1929 Shawnee Agency Census

As a researcher, I have learned that records are not perfect. I have also found that many people believe that they are always correct. Records are only as good as the people who provided the information.

The U.S. census was taken every 10 years beginning in 1790. The census only included white people and Indians who paid taxes. In 1885, the U.S. government decided that they wanted to keep a record of all of the Indians living on the reservations after the Dawes Act. So as a result, a census was taken yearly on all the reservations from 1885 to 1940. The Indian agents were supposed to compile a census of all the people living in their agency; however, some were more diligent than others. Some tribal agencies did not take a census every year while others just copied the previous year’s census and submitted it without doing the survey again.

As I was doing my own research I came across an entry of one of my ancestors in the 1929 Shawnee Agency Indian Census. I searched for my ancestor and found her listed as “Mary Ann Crumbo Hurd dead.” I had traced her up until that point so I believed that she had died within that year. I searched for her death record but could not find it. I had just assumed it was because of the lack of records common in Indian research but months later I found one reason why I could not find it. I was working on learning more about her family and  was researching her children when I came across a history written by her daughter, Phoebe, in the Sand Springs, Oklahoma Community History. In it she stated that in the same year she got married (1920), her mother, Mary Ann Hurd Crumbo died. The census was wrong! It had shown Mary Ann Crumbo Hurd living well past 1920.This is a perfect example of how censuses are imperfect. In this specific case, I believe that the Indian agents most likely kept adding years to the censuses without going to house to house every year to check the information.  The agent probably didn’t get around doing an actual survey of the reservation until 1929, and so that is the first year that Mary Ann’s death was recorded.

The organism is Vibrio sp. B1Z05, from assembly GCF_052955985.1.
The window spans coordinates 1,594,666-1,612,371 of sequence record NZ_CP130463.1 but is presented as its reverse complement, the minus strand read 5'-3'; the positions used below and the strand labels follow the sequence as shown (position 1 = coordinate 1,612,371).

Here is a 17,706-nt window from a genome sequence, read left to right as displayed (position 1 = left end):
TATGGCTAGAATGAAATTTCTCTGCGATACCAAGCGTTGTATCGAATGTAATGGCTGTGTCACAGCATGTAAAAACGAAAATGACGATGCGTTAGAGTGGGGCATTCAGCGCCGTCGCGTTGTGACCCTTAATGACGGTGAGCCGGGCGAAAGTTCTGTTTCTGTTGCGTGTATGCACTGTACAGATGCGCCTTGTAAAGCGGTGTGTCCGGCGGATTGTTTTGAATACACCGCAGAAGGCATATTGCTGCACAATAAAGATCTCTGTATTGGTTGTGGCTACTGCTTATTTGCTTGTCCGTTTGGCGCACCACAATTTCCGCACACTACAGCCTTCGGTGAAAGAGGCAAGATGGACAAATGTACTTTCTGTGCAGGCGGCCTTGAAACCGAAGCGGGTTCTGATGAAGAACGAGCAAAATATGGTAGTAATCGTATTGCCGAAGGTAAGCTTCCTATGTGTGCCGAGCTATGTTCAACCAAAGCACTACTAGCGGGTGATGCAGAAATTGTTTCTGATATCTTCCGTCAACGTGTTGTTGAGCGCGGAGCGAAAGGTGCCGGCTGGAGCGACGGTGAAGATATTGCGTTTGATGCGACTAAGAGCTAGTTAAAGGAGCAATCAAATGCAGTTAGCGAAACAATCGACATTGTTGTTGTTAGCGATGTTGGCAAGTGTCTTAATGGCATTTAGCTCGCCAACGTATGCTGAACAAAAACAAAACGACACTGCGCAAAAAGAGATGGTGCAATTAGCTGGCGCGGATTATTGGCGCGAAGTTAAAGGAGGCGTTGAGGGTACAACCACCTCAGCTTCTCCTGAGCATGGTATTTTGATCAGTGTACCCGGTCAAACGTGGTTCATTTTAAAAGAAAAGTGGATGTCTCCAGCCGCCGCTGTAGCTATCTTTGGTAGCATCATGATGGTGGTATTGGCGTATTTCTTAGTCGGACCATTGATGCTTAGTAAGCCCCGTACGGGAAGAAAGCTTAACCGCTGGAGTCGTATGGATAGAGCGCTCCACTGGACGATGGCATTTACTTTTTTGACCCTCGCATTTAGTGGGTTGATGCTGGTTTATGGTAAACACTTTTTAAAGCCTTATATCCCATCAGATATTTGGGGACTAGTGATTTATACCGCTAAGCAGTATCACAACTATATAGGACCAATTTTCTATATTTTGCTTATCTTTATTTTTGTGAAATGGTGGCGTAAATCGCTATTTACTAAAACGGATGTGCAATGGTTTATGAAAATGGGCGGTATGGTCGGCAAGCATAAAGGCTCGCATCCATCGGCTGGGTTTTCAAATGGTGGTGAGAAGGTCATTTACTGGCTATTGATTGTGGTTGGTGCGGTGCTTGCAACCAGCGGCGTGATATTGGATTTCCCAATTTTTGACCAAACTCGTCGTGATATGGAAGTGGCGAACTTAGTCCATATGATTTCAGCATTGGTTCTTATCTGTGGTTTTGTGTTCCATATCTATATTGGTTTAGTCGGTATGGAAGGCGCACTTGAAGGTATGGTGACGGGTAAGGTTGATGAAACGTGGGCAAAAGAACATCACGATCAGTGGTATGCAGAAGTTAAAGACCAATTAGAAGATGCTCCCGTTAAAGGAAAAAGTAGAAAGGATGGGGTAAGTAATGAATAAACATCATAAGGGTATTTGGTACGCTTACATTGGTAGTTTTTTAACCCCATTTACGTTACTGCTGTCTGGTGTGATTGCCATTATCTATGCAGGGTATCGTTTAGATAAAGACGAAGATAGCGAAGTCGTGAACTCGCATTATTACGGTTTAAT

Censuses are a great resource for information but the information found on them is not always perfect. This taught me to use the information provided on the censuses as a starting point but to remember that they are not always completely correct.

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